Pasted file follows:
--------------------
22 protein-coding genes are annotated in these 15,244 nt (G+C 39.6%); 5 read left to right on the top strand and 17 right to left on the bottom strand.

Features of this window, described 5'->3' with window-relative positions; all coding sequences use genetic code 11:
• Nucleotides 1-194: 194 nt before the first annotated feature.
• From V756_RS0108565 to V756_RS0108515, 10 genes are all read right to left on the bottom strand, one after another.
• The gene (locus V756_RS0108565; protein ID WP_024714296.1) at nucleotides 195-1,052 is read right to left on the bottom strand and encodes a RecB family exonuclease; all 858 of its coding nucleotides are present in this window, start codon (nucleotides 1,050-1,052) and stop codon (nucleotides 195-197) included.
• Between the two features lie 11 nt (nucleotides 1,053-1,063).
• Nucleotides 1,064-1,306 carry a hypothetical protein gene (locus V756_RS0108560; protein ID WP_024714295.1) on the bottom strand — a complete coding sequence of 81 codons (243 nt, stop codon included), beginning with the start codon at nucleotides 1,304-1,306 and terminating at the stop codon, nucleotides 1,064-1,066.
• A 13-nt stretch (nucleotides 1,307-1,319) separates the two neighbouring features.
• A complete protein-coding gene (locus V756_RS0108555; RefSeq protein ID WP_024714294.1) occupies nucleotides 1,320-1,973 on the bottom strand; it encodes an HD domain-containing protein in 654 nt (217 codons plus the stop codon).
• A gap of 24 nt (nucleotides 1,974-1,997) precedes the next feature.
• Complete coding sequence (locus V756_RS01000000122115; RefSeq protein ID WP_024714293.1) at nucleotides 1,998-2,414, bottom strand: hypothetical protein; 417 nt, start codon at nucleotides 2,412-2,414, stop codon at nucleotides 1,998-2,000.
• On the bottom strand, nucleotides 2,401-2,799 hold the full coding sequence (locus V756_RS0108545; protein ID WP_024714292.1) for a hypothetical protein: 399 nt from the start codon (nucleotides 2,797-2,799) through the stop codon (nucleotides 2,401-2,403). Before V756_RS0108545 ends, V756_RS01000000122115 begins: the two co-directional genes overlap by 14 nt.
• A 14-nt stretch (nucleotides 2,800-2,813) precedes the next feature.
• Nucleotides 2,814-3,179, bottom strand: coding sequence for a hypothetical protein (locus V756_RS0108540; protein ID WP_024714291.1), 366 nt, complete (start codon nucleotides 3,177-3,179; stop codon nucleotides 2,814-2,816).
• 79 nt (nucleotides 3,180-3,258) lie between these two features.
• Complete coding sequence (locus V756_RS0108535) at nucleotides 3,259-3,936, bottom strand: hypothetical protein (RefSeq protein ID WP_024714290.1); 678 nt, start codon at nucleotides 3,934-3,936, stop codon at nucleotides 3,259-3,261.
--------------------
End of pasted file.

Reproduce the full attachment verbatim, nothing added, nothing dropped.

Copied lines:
22 protein-coding genes are annotated in these 15,244 nt (G+C 39.6%); 5 read left to right on the top strand and 17 right to left on the bottom strand.

Features of this window, described 5'->3' with window-relative positions; all coding sequences use genetic code 11:
• Nucleotides 1-194: 194 nt before the first annotated feature.
• From V756_RS0108565 to V756_RS0108515, 10 genes are all read right to left on the bottom strand, one after another.
• The gene (locus V756_RS0108565; protein ID WP_024714296.1) at nucleotides 195-1,052 is read right to left on the bottom strand and encodes a RecB family exonuclease; all 858 of its coding nucleotides are present in this window, start codon (nucleotides 1,050-1,052) and stop codon (nucleotides 195-197) included.
• Between the two features lie 11 nt (nucleotides 1,053-1,063).
• Nucleotides 1,064-1,306 carry a hypothetical protein gene (locus V756_RS0108560; protein ID WP_024714295.1) on the bottom strand — a complete coding sequence of 81 codons (243 nt, stop codon included), beginning with the start codon at nucleotides 1,304-1,306 and terminating at the stop codon, nucleotides 1,064-1,066.
• A 13-nt stretch (nucleotides 1,307-1,319) separates the two neighbouring features.
• A complete protein-coding gene (locus V756_RS0108555; RefSeq protein ID WP_024714294.1) occupies nucleotides 1,320-1,973 on the bottom strand; it encodes an HD domain-containing protein in 654 nt (217 codons plus the stop codon).
• A gap of 24 nt (nucleotides 1,974-1,997) precedes the next feature.
• Complete coding sequence (locus V756_RS01000000122115; RefSeq protein ID WP_024714293.1) at nucleotides 1,998-2,414, bottom strand: hypothetical protein; 417 nt, start codon at nucleotides 2,412-2,414, stop codon at nucleotides 1,998-2,000.
• On the bottom strand, nucleotides 2,401-2,799 hold the full coding sequence (locus V756_RS0108545; protein ID WP_024714292.1) for a hypothetical protein: 399 nt from the start codon (nucleotides 2,797-2,799) through the stop codon (nucleotides 2,401-2,403). Before V756_RS0108545 ends, V756_RS01000000122115 begins: the two co-directional genes overlap by 14 nt.
• A 14-nt stretch (nucleotides 2,800-2,813) precedes the next feature.
• Nucleotides 2,814-3,179, bottom strand: coding sequence for a hypothetical protein (locus V756_RS0108540; protein ID WP_024714291.1), 366 nt, complete (start codon nucleotides 3,177-3,179; stop codon nucleotides 2,814-2,816).
• 79 nt (nucleotides 3,180-3,258) lie between these two features.
• Complete coding sequence (locus V756_RS0108535) at nucleotides 3,259-3,936, bottom strand: hypothetical protein (RefSeq protein ID WP_024714290.1); 678 nt, start codon at nucleotides 3,934-3,936, stop codon at nucleotides 3,259-3,261.